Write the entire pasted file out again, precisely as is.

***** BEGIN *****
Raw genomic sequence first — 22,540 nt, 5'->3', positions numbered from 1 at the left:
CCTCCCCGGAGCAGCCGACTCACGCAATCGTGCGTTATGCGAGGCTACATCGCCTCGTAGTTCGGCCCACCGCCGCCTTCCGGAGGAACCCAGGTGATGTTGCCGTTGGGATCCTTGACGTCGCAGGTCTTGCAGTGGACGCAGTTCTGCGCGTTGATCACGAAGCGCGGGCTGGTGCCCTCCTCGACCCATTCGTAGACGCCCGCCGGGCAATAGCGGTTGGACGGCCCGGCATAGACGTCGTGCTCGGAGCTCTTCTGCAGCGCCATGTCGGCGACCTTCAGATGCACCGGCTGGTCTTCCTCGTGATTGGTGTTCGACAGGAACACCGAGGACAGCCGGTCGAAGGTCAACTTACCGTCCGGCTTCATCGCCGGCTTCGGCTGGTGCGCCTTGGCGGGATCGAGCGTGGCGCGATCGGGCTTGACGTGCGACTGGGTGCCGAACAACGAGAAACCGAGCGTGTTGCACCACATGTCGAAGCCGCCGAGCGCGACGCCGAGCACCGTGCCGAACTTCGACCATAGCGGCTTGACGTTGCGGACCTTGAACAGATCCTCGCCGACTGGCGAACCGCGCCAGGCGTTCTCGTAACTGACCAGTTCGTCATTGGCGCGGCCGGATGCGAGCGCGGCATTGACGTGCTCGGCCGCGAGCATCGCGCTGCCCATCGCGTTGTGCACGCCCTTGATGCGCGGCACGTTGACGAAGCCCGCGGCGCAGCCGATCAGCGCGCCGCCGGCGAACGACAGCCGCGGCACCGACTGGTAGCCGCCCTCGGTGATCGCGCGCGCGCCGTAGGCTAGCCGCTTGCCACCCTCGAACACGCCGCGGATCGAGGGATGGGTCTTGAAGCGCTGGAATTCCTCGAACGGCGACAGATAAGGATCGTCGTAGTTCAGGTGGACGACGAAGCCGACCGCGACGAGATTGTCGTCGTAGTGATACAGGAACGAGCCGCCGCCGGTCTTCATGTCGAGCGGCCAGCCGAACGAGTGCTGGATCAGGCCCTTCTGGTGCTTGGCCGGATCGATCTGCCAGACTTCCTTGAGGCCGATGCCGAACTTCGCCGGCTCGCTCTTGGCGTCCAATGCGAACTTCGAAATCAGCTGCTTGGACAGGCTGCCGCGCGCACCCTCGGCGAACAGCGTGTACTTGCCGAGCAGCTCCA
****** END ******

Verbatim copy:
Raw genomic sequence first — 22,540 nt, 5'->3', positions numbered from 1 at the left:
CCTCCCCGGAGCAGCCGACTCACGCAATCGTGCGTTATGCGAGGCTACATCGCCTCGTAGTTCGGCCCACCGCCGCCTTCCGGAGGAACCCAGGTGATGTTGCCGTTGGGATCCTTGACGTCGCAGGTCTTGCAGTGGACGCAGTTCTGCGCGTTGATCACGAAGCGCGGGCTGGTGCCCTCCTCGACCCATTCGTAGACGCCCGCCGGGCAATAGCGGTTGGACGGCCCGGCATAGACGTCGTGCTCGGAGCTCTTCTGCAGCGCCATGTCGGCGACCTTCAGATGCACCGGCTGGTCTTCCTCGTGATTGGTGTTCGACAGGAACACCGAGGACAGCCGGTCGAAGGTCAACTTACCGTCCGGCTTCATCGCCGGCTTCGGCTGGTGCGCCTTGGCGGGATCGAGCGTGGCGCGATCGGGCTTGACGTGCGACTGGGTGCCGAACAACGAGAAACCGAGCGTGTTGCACCACATGTCGAAGCCGCCGAGCGCGACGCCGAGCACCGTGCCGAACTTCGACCATAGCGGCTTGACGTTGCGGACCTTGAACAGATCCTCGCCGACTGGCGAACCGCGCCAGGCGTTCTCGTAACTGACCAGTTCGTCATTGGCGCGGCCGGATGCGAGCGCGGCATTGACGTGCTCGGCCGCGAGCATCGCGCTGCCCATCGCGTTGTGCACGCCCTTGATGCGCGGCACGTTGACGAAGCCCGCGGCGCAGCCGATCAGCGCGCCGCCGGCGAACGACAGCCGCGGCACCGACTGGTAGCCGCCCTCGGTGATCGCGCGCGCGCCGTAGGCTAGCCGCTTGCCACCCTCGAACACGCCGCGGATCGAGGGATGGGTCTTGAAGCGCTGGAATTCCTCGAACGGCGACAGATAAGGATCGTCGTAGTTCAGGTGGACGACGAAGCCGACCGCGACGAGATTGTCGTCGTAGTGATACAGGAACGAGCCGCCGCCGGTCTTCATGTCGAGCGGCCAGCCGAACGAGTGCTGGATCAGGCCCTTCTGGTGCTTGGCCGGATCGATCTGCCAGACTTCCTTGAGGCCGATGCCGAACTTCGCCGGCTCGCTCTTGGCGTCCAATGCGAACTTCGAAATCAGCTGCTTGGACAGGCTGCCGCGCGCACCCTCGGCGAACAGCGTGTACTTGCCGAGCAGCTCCA